- Oral presentation
- Open Access
Late repair of tetralogy of Fallot is associated with increased aortic stiffness: a retrospective CMR cohort study
© Christensen et al; licensee BioMed Central Ltd. 2013
- Published: 30 January 2013
- Cardiovascular Magnetic Resonance
- Pulse Wave Velocity
- Aortic Regurgitation
- Aortic Stiffness
- Shunt Placement
Several studies report abnormal aortic properties in congenital heart disease patients, possibly worsening risk for aneurysm formation. We sought to describe patient characteristics and Cardiovascular Magnetic Resonance (CMR) parameters associated with worsened aortic strain and stiffness in a single center retrospective chart review of tetralogy of Fallot (TOF) patients undergoing CMR.
227 TOF patients underwent CMR from 2007-2011 at the University of Michigan Health System. Exclusion criteria were: exposure to sedation, history of aortic stenosis, coarctation or prior aortic root replacement, surgical repair after 20 years of age, limited protocol or inadequate image quality for necessary measurements. Patient anthropomorphic measurements, clinical history, standard CMR measurements, aortic pulse wave velocity (PWV) and aortic strain data were collected, with strain defined as: (Areamin-Areamax)/(Areamin)x100; Areamax and Areamin are the maximal and minimal lumen areas (mm2) of the ascending aorta and PWV (m/s) calculated by the aortic path length between ascending and descending aorta/ transit time of systolic wave front. Correlation between aortic stiffness or strain and multiple parameters was examined via Pearson and Spearman correlation coefficients, two-sided t-test and Wilcoxon rank sum. Candidate variables were evaluated in a multivariate regression model for strength of association.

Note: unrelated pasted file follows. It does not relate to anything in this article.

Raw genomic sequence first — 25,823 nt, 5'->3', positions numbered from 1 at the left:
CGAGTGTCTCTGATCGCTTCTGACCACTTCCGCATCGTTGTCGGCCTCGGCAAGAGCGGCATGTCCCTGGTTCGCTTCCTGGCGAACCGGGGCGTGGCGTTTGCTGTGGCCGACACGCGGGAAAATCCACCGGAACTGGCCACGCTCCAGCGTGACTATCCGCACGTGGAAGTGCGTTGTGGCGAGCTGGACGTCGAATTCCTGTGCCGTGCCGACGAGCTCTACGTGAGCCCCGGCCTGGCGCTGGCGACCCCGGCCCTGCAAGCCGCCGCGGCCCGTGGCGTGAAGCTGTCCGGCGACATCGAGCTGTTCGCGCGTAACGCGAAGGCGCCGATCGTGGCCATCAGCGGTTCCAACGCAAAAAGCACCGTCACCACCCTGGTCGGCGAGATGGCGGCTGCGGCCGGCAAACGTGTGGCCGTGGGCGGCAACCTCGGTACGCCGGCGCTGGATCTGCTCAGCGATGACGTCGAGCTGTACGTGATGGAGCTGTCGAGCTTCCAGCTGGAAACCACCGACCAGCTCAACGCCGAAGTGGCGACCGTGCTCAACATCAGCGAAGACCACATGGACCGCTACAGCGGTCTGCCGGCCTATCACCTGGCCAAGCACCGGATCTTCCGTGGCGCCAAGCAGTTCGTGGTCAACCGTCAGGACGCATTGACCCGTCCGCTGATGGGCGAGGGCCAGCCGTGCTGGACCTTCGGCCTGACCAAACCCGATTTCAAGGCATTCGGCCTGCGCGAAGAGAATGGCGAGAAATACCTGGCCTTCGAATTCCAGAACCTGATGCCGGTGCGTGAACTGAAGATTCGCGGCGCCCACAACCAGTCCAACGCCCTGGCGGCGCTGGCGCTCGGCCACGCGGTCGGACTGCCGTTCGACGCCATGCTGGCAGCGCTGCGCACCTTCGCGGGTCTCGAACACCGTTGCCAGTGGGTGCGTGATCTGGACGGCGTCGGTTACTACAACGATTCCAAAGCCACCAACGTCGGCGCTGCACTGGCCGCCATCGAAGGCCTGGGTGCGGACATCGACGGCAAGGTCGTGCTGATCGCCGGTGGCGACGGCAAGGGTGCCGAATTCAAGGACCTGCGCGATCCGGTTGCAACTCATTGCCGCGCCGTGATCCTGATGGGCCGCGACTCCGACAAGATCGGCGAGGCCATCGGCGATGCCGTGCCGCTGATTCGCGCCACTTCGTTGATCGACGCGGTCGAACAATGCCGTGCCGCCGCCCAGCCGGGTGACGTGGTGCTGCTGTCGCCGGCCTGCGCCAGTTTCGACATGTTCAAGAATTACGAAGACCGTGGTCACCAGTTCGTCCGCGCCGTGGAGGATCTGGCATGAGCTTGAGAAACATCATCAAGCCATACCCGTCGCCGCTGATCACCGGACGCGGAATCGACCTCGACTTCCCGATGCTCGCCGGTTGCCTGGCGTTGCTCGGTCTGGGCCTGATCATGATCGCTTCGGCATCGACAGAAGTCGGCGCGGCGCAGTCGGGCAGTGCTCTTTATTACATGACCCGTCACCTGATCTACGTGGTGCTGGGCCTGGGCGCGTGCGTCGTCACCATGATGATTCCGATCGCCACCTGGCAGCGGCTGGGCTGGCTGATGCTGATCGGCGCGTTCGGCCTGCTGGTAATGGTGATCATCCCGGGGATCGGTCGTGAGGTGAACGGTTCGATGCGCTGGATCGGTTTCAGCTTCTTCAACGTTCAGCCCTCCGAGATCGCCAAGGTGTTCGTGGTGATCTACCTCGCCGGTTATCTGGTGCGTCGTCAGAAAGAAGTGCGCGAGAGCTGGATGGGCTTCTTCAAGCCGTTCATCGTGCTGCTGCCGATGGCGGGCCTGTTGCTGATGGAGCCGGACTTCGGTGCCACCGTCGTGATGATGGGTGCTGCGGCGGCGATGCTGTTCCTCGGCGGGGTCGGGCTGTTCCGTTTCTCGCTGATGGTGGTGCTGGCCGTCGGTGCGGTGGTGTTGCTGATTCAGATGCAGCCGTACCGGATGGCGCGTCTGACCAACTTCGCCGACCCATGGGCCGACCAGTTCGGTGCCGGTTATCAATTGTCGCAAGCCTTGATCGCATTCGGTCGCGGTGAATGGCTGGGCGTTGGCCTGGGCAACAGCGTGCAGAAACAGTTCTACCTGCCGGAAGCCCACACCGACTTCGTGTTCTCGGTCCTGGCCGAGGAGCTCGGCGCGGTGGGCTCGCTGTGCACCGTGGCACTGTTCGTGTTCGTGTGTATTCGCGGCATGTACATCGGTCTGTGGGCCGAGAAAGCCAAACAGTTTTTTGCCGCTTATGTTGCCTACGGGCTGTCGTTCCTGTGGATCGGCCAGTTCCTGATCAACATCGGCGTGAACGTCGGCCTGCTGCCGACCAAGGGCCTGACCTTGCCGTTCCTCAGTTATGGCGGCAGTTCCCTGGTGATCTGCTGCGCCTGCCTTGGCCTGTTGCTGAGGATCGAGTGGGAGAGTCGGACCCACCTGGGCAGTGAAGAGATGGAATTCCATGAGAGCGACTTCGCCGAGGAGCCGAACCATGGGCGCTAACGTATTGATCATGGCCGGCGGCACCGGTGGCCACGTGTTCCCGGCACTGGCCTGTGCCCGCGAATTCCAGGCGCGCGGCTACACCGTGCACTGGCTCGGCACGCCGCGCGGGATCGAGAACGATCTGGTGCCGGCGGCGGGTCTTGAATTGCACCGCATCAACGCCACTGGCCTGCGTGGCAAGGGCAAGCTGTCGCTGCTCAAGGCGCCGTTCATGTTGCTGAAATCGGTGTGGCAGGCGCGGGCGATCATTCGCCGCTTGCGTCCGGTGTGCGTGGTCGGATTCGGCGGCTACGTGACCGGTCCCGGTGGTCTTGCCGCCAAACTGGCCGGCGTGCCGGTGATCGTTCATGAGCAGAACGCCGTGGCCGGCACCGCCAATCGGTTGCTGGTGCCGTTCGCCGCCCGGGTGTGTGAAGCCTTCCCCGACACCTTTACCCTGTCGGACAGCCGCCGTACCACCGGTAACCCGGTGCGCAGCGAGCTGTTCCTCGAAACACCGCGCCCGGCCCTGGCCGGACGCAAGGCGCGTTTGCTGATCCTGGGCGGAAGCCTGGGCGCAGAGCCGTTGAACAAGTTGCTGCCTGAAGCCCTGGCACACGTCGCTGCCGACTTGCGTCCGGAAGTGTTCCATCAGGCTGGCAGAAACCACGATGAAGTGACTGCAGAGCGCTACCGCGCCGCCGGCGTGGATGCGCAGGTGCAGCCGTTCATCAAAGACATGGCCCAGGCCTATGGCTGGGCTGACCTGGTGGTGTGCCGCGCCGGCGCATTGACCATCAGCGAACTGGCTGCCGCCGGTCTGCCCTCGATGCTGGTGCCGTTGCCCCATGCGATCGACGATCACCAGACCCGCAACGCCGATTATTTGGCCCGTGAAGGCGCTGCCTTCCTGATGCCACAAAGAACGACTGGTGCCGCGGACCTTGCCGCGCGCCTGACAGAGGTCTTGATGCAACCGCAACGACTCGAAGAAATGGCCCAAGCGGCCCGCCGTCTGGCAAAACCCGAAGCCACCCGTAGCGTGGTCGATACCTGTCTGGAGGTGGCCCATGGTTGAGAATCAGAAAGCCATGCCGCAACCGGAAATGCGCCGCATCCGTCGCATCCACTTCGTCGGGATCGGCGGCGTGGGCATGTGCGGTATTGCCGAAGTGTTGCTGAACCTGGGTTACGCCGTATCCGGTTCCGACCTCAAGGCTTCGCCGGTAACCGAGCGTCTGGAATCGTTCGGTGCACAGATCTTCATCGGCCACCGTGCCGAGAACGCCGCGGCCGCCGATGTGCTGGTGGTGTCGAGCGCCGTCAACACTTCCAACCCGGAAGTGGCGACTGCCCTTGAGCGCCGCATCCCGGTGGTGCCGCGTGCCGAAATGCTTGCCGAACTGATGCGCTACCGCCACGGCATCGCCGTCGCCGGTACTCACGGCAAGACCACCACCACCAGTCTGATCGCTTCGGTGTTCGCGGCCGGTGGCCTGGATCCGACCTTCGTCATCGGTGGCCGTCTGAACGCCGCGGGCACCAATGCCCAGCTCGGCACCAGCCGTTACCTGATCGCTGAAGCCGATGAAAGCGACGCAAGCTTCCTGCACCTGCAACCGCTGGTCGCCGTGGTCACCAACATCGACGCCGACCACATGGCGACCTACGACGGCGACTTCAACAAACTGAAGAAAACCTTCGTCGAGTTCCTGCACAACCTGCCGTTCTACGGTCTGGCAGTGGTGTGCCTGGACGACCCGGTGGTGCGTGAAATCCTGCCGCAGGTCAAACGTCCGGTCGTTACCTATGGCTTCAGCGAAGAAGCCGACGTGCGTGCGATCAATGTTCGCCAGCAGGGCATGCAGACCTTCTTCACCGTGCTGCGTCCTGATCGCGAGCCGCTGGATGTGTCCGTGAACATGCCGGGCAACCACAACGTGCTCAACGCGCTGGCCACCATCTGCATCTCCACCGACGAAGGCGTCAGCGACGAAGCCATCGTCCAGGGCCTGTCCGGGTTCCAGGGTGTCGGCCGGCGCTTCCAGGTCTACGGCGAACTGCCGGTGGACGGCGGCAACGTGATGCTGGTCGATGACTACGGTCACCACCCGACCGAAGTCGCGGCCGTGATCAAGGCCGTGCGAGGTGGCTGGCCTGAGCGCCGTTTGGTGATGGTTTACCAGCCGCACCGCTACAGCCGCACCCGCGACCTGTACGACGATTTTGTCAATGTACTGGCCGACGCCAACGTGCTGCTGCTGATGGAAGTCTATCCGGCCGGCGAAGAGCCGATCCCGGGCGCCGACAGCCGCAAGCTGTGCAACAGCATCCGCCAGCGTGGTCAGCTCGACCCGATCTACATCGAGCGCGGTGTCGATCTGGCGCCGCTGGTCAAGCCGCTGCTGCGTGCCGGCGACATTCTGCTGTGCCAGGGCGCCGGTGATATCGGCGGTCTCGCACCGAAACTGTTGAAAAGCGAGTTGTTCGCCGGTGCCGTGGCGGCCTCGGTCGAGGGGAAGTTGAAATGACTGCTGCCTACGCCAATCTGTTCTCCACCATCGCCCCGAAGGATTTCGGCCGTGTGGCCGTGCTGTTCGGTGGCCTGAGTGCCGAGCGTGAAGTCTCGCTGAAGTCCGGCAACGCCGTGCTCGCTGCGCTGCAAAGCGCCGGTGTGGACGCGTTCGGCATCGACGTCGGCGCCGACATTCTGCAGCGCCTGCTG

124 patients were included. Mean age at repair was 1.9 years and mean age at CMR was 24.6 years. 55 patients (44%) had a history of shunt placement. 29 patients (23.4%) were on anti-hypertensive or anti-arrhythmic medications. Mean LV ejection fraction was 54 ± 7.5%. Increased aortic stiffness was associated with age at repair (r=0.3, p=0.001), cross-sectional ascending aortic area (r=0.34, p=0.0001), aortic regurgitation (r=0.26, p=0.003) and history of shunt placement (p=0.01). In a multivariate model controlling for use of cardiac medications and history of shunt placement, the log transformed age at repair and increasing ascending aortic cross-sectional area were predictive of aortic stiffness (t-value=2.07, Rad2=0.11, p-value=0.04; t-value=2.9, Rad2=0.15, P-value=0.005, respectively). Decreased aortic strain was also associated with age at TOF repair (r=-0.5, p<0.001), cross-sectional ascending aortic area (r=-0.43, p<0.0001), aortic regurgitation (r=-0.45, p=<0.0001) and history of shunt placement (p=0.01). LV ejection fraction did not correlate with aortic parameters.
Increasing age at TOF repair and cross-sectional area of the ascending aorta correlated with worsened aortic stiffness and strain and were independently associated with worsened aortic stiffness on multivariate regression models. Early repair may decrease mechanisms of aortic pathology that promote aneurysm formation, a treatable morbidity that may become more important as this population ages.
This article is published under license to BioMed Central Ltd. This is an Open Access article distributed under the terms of the Creative Commons Attribution License (http://creativecommons.org/licenses/by/2.0), which permits unrestricted use, distribution, and reproduction in any medium, provided the original work is properly cited.